203     -1 if a < 0, n < 0, or p <= 1, or 0^0 case.
204
205 EXAMPLE CALLING SEQUENCE
206
207      power_mod( 2, 3, 7 ) => 1
208
209 METHOD
210
211      Multiplication by repeated squaring.
212
213 BUGS
214
215      None.
216
217 --------------------------------------------------------------------------------
218 |                                Function Call                                 |
219 ------------------------------------------------------------------------------*/
220
221 int power_mod( int a, int n, int p )
222 {
223
224 /*------------------------------------------------------------------------------
225 |                               Local Variables                                |
226 ------------------------------------------------------------------------------*/
227
228 /*
229     mask = 1000 ... 000.  That is, all bits of mask are zero except for the
230     most significant bit of the computer word holding its value.  Signed or
231     unsigned type for bigint shouldn't matter here, since we just mask and
232     compare bits.
233 */
234
235 int
236     mask = (1 << (8 * sizeof( int ) - 1)),
237     bit_count = 0 ;  /* Number of bits in exponent to the right of the leading bit. */
238
239 /*  Use extra precision since we need to square an integer within the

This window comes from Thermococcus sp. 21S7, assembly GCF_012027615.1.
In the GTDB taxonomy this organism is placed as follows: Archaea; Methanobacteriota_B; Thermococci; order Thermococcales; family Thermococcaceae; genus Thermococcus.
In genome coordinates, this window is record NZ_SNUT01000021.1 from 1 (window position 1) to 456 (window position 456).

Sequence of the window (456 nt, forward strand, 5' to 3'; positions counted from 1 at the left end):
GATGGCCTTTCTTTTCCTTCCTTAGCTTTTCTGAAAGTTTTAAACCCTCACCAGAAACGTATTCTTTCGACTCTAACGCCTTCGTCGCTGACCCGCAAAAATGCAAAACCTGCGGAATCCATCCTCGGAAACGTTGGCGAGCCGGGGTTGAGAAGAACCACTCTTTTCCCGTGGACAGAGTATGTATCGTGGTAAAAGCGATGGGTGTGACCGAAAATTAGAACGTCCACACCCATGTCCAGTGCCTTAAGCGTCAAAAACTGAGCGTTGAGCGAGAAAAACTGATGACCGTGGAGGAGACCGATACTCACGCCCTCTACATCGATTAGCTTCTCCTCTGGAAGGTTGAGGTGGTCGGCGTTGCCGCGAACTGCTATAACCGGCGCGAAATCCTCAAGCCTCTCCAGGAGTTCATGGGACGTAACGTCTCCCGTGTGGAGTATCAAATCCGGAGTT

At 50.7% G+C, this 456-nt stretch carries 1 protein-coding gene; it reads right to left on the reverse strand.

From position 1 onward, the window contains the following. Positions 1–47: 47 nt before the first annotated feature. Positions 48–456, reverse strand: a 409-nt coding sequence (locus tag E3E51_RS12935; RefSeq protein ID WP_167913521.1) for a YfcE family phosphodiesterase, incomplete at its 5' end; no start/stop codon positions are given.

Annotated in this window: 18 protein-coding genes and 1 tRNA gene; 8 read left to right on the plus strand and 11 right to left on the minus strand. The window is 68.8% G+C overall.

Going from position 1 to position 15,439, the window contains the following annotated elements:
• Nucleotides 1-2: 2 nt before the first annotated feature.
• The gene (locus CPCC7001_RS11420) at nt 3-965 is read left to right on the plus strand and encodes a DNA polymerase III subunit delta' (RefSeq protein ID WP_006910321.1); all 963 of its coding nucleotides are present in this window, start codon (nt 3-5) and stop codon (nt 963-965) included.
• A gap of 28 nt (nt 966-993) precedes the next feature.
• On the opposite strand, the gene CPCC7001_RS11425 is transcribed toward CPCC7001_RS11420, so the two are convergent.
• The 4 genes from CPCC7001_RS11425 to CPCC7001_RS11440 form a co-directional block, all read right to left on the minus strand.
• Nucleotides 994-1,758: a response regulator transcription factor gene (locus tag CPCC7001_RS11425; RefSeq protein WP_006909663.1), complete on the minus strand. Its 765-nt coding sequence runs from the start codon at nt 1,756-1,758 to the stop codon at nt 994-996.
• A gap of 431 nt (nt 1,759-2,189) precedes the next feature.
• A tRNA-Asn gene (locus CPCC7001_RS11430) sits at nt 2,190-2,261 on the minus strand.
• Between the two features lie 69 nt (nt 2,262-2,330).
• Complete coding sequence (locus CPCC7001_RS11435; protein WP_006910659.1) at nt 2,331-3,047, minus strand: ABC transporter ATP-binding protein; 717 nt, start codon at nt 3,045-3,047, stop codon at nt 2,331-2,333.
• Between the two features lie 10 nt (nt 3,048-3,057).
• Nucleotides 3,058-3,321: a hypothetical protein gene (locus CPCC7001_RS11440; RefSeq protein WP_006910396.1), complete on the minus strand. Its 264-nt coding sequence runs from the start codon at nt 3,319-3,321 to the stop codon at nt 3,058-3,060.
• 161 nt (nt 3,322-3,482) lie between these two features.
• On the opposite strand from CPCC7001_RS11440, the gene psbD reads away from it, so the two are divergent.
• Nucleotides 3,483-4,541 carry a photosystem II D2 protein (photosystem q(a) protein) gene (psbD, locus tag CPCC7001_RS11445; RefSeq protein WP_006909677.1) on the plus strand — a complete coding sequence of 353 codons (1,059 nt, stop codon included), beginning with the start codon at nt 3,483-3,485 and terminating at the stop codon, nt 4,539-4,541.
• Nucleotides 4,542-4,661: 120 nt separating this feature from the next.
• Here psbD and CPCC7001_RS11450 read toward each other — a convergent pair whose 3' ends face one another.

240     calculations below. */
241 long int product = (int) a ;
242
243
244 /*------------------------------------------------------------------------------
245 |                                Function Body                                 |
246 ------------------------------------------------------------------------------*/
247
248 /*
249     Out of range conditions.
250 */
251
252 if (a < 0 || n < 0 || p <= 1 || (a == 0 && n == 0))
253
254     return -1 ;
255
256 /*  Quick return for 0 ^ n, a^0 and a^1.  */
257 if (a == 0)
258     return 0 ;
259
260 if (n == 0)
261     return 1 ;
262
263 if (n == 1)
264     return a % p ;
265
266 /*
267     Advance the leading bit of the exponent up to the word's left
268     hand boundary.  Count how many bits were to the right of the